I know myself that she’s continually working things out. She’s obsessed with daddies. Ask her if she wants a Peppa Pig yoghurt and it’s usually the one with dumb, old Daddy Pig on it. When we go to soft play places and there is a rare daddy there (I never go at weekends and whatever you say it is usually a female dominant domain from Monday to Friday) , she kind of hangs on the edge of the poor man playing with his kids until he has to involve her. Just as when couple friends come to visit she ends up being quite cuddly and loving to the male partner. And she is simply besotted by my brother-in-laws.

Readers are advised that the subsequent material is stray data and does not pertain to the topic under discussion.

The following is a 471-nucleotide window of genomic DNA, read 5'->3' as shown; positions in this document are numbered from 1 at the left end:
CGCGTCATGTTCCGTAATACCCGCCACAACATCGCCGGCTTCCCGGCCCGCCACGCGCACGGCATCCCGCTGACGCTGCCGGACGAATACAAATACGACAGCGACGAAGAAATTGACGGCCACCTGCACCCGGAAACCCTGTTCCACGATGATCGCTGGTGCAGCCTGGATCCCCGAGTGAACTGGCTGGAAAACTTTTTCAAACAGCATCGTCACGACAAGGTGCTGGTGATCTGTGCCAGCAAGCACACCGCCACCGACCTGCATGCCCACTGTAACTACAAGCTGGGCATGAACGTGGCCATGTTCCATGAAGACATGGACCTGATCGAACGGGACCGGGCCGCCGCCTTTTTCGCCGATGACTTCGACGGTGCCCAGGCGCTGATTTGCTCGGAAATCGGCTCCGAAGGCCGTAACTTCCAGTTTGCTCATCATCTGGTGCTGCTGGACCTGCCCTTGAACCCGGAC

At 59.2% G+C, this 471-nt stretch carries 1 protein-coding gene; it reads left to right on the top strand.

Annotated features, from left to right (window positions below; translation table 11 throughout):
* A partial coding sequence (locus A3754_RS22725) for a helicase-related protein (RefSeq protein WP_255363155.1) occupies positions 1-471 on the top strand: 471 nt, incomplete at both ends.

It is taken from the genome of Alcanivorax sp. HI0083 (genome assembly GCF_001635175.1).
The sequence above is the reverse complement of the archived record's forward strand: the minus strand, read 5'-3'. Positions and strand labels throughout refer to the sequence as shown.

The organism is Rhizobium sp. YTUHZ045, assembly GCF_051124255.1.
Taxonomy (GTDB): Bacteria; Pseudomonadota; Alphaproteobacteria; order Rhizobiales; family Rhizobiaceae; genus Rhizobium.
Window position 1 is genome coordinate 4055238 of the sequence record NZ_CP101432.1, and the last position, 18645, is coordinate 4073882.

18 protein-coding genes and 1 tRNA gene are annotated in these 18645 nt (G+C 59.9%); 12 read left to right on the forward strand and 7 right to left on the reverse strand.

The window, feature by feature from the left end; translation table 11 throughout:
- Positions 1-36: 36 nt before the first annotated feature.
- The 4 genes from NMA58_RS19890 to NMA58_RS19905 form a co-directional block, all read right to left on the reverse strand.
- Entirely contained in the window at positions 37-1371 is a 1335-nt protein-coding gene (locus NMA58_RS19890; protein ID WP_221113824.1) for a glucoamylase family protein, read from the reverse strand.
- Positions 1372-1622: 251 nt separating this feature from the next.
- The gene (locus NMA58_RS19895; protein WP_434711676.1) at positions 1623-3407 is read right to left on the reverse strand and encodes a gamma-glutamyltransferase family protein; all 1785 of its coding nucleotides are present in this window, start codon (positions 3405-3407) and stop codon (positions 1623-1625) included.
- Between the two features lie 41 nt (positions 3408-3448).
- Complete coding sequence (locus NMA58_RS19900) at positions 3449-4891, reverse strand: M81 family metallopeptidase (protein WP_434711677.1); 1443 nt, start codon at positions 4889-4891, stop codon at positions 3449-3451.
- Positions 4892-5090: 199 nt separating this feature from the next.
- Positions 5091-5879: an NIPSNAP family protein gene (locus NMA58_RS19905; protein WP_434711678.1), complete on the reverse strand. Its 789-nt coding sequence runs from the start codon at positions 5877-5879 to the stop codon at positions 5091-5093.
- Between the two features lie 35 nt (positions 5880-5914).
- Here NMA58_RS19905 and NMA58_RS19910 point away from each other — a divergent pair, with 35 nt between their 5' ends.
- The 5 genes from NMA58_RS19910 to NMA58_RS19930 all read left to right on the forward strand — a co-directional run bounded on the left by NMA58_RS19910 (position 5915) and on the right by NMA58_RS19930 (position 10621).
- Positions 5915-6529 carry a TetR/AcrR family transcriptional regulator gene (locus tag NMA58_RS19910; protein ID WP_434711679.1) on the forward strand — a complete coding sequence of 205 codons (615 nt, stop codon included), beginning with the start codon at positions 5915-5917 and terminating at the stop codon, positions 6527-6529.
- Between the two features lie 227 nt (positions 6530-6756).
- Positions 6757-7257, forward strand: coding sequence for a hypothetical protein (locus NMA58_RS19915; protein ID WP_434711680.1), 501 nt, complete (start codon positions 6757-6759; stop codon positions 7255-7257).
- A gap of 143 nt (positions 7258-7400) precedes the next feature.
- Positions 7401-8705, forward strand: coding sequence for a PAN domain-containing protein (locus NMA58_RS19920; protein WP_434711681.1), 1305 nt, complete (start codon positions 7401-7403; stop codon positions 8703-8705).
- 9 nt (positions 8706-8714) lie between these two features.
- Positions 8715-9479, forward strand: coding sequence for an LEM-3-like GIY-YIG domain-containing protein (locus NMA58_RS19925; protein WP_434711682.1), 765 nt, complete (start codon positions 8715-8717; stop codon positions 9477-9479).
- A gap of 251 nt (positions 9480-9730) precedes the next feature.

She will love this weekend because all those close friends of Col’s who promised to be in my children’s lives after he died are popping by during our visit. But there will be an element of why are all these people here for My Daddy, why is he not here when there are all these daddies here for the other kids. But that’s no different to her other days really. It will just feel sadder because when all of us do gather, these amazing friends, I simply keep remembering the man that brought us altogether in life and death and Evie and Isla will only have our memories to get to know him through. No amount of wing flapping, real or pretendy, will ever bring them close to him physically in this world of ours.